An Italy Local's Guide to Rome & "I Do"Words by Courtney Kellar
Photos courtesy of Rochelle Cheever
Our friend, Italian local and professional wedding photographer, Rochelle Cheever, is back today as part of our Destination: Italy week! Today, she’s sharing the basics on how to say “I do” in Italy and giving you the inside track on exploring the Italian capital – Rome! Read on to discover her must-see and must-do, four-day itinerary throughout “The Eternal City.”
The Basics on Saying “I Do” in Italy
Decide on Your “What”
You can go about saying “I do” in Italy in a variety of ways: a civil wedding, symbolic wedding or religious ceremony in a church.
Civil and Religious: You should get a local wedding planner with a knowledge of the area, the bureaucracy and also the language. The paperwork can get quite complicated, let alone not knowing the language. A good wedding planner will be able to take care of all the paperwork.
Symbolic: A lot of couples are now opting to have the civil wedding back home and then have a symbolic ceremony in Italy. The overall logistics also depend on where the couple is from. Each country has its own requirements.
Figuring Out the “Where” & the “When”
As for cities, it really depends on the time of year and also the couple’s preferences. Italy is small and quite popular and towns get very crowded quickly. For instance, Capri, Positano, Venice, Florence and Ravello (all very popular wedding destinations at the moment) are quaint towns and they get super crowded during the summer months like July and August.
It also gets quite hot and miserable and Italians aren't too fond of air-conditioning, unfortunately. It can be doable if you rent a private villa that is away from the center. But, you will find restaurants packed, that it’s hard to walk around and crazy busy. I myself, don't like to even take commissions at some of those cities during those months as it hard to work and get around – again, unless the couple has secured a private space like a villa.
Tuscany, Umbria and Puglia, for instance, are less touristy and are fine during the summer months (as are a lot other unknown cities). Venice, Rome and Florence (the most popular places) are best in the off-season months like January-June and also September-December. As for accommodations, I recommend either renting a private villa or even a nice hotel.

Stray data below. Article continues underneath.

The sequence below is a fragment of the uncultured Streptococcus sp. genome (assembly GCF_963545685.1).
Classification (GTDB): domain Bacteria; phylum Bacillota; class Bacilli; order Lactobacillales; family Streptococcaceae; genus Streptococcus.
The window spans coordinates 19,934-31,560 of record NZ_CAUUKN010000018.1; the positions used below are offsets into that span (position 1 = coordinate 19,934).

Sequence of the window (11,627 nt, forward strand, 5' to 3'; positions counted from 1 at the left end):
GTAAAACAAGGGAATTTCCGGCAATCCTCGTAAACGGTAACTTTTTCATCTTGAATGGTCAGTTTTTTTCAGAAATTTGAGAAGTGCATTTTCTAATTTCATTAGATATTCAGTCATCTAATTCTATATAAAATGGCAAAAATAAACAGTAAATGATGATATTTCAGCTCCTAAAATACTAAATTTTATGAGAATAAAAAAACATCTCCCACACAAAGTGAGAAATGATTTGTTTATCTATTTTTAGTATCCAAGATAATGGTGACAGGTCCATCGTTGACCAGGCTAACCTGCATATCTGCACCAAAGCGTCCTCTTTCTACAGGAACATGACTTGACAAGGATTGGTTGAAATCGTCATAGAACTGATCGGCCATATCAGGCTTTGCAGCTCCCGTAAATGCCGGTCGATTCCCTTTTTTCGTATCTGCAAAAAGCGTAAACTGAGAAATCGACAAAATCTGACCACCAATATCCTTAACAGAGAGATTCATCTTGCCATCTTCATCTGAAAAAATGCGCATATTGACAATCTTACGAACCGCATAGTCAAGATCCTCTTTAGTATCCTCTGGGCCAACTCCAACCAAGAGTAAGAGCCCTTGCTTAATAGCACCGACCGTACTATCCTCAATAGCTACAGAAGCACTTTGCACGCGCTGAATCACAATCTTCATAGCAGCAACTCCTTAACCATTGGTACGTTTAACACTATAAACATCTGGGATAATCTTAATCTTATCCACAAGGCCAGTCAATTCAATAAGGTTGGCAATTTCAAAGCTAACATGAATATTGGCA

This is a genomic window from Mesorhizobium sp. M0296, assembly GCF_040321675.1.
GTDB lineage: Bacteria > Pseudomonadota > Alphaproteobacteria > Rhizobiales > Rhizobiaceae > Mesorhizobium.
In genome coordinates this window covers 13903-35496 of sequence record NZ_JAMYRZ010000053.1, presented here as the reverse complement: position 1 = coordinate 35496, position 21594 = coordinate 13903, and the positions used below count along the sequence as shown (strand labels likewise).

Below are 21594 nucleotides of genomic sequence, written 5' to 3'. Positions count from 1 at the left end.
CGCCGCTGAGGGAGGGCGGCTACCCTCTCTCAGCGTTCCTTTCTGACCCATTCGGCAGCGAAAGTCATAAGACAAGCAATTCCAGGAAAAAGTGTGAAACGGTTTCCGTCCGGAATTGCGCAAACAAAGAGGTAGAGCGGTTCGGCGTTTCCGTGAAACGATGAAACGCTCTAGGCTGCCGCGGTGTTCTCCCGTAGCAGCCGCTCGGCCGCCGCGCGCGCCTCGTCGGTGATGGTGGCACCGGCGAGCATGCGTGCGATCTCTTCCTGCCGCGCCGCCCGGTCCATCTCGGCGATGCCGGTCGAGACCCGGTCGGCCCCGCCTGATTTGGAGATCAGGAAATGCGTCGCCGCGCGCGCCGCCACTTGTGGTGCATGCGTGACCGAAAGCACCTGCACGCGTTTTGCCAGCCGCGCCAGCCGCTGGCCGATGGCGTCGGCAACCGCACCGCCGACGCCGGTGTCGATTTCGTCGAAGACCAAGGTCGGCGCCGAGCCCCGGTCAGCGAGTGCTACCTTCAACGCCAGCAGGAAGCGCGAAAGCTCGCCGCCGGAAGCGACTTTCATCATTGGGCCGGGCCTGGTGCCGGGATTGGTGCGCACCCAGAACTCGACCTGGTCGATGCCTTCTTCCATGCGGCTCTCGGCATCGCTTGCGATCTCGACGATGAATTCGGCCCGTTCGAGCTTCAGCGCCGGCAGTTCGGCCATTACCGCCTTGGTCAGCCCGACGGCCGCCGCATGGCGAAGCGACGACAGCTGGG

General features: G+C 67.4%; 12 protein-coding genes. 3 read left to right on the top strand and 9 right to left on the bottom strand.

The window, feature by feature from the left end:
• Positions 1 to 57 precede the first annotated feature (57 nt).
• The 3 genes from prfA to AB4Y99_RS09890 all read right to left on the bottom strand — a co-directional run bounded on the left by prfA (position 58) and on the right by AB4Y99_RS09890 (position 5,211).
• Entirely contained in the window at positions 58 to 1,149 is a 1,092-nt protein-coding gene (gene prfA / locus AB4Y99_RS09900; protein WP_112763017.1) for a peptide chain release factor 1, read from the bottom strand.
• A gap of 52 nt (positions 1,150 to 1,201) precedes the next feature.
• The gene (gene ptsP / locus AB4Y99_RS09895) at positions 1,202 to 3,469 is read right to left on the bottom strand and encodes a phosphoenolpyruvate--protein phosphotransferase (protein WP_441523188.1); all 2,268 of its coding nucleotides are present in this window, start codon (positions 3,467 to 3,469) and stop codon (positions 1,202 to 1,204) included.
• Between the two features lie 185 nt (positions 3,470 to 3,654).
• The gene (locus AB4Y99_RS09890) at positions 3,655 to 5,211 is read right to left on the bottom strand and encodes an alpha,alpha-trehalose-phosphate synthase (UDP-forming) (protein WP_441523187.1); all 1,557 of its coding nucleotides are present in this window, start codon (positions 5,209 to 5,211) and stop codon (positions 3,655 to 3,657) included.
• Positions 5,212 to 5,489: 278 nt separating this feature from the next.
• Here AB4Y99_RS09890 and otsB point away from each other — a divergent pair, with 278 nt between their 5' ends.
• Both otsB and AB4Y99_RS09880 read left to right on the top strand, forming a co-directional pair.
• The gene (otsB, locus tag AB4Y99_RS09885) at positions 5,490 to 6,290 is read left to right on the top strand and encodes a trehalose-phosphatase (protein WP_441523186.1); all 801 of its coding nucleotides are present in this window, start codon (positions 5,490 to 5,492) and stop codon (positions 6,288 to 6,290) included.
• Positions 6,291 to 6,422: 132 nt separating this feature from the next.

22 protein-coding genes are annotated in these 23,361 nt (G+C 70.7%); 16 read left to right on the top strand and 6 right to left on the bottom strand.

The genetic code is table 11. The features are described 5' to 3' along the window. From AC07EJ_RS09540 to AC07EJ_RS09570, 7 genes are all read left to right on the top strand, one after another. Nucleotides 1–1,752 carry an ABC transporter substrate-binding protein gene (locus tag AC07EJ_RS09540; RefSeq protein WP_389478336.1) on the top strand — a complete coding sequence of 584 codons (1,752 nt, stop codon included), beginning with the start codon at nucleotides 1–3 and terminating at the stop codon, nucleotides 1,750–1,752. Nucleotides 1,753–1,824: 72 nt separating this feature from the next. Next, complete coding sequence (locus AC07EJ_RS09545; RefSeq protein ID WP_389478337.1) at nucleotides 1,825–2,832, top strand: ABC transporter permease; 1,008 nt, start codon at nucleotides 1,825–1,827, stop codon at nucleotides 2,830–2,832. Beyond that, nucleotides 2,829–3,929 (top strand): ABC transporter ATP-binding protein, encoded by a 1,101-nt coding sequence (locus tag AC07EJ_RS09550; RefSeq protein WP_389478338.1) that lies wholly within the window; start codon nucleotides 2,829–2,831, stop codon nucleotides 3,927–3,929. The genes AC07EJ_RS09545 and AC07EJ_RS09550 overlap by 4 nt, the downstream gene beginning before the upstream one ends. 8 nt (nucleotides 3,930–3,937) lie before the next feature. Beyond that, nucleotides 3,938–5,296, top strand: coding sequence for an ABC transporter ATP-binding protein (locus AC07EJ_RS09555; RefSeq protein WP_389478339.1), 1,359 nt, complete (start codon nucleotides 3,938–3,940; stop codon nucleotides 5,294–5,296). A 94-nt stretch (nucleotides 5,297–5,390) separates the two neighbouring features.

Discover the “How”
The day-to-day rhythms are a bit different in Italy. For instance, you eat late compared to American dinners. Italians eat around 8-9:00 pm. It is a social event…almost a ritual where you sit down, talk and can easily be at the table for a few hours. Italians have great food and everything is "made with love and care." The concept of “slow food” comes from Italy. It is not only to nourish our bodies, but also to nourish your soul and it’s a chance to talk with friends and family. Food is a ritual in Italy.
At night, fun things to do are to go for an aperitivo with friends, dinner, sometimes a gelato afterwards and a stroll around the town. Walking/exploring is one of the most fun things to do! People walk a lot more in Italy than in the States. I just got back from Italy and I averaged 20,000 steps per day! No wonder the Italians are famous for their figures…
A Local’s Guide to the Italian Capital
Rome is the Italian city I know best, it’s where I was raised, got married and all my children were born. It is also the most beautiful city in the world aka the “Caput Mundi” and “The Eternal City.” It really is where civilization started, in my opinion, and the Ancient Romans were brilliant artists and architects.
There is so much to do, as well. One should polish-up on their history to appreciate Rome. Go back to the Etruscans, then Ancient Rome, Middle Ages, Renaissance and Baroque. Each period has a wealth of knowledge and one of the beautiful things about Rome is that you can see all the various periods superimposed like patchwork.
Four-day itinerary in Rome:
Get an apartment (Airbnb) or hotel in the center – the Pantheon and Spanish Steps areas are nice since they really are in the heart of Rome. Everything will be walking distance and you won't have to drive or take a taxi.
Must see places (pick & choose one /two per day):
- Colosseum (private tour)
- Vatican – both St. Peter's and the Museum
- Castel Sant'Angelo
- Roman Forum
- Trajan's Forum
- Palazzo Barberini
- Villa Borghese & Gallery
- Piazza Navona
The best thing to do is to walk the city to really live it and explore.
- Spanish Steps area
- Villa Borghese
- Colosseum area
Favorite cafés for coffee, "cappuccino + cornetto (aka Italian breakfast)":
- Rosati (Piazza del Popolo)
- Antico Caffe Greco (Via Condotti)
- Sant'Eustachio Il Caffè
- La Casa Del Caffè Tazza d'oro
- Ciampini Roma
Favorite Restaurants in Rome:
- Imago (rooftop at Hasslers)
- Colline Romane
- Dal Bolognese Roma
- Ristorante Camponeschi
- Ristorante Aroma (best view of Colosseum)
- Ristorante Laganà
A huge “thank you” to Rochelle Cheever for giving DID readers the inside track on marrying in Italy and exploring “The Eternal City” – Rome! In case you missed it yesterday, Rochelle shared her top “10 Hidden Romantic Spots in Italy” and on Thursday she’ll be back to share her top “10 Most Photogenic Places in Italy.” As a professional wedding photographer…she would know!
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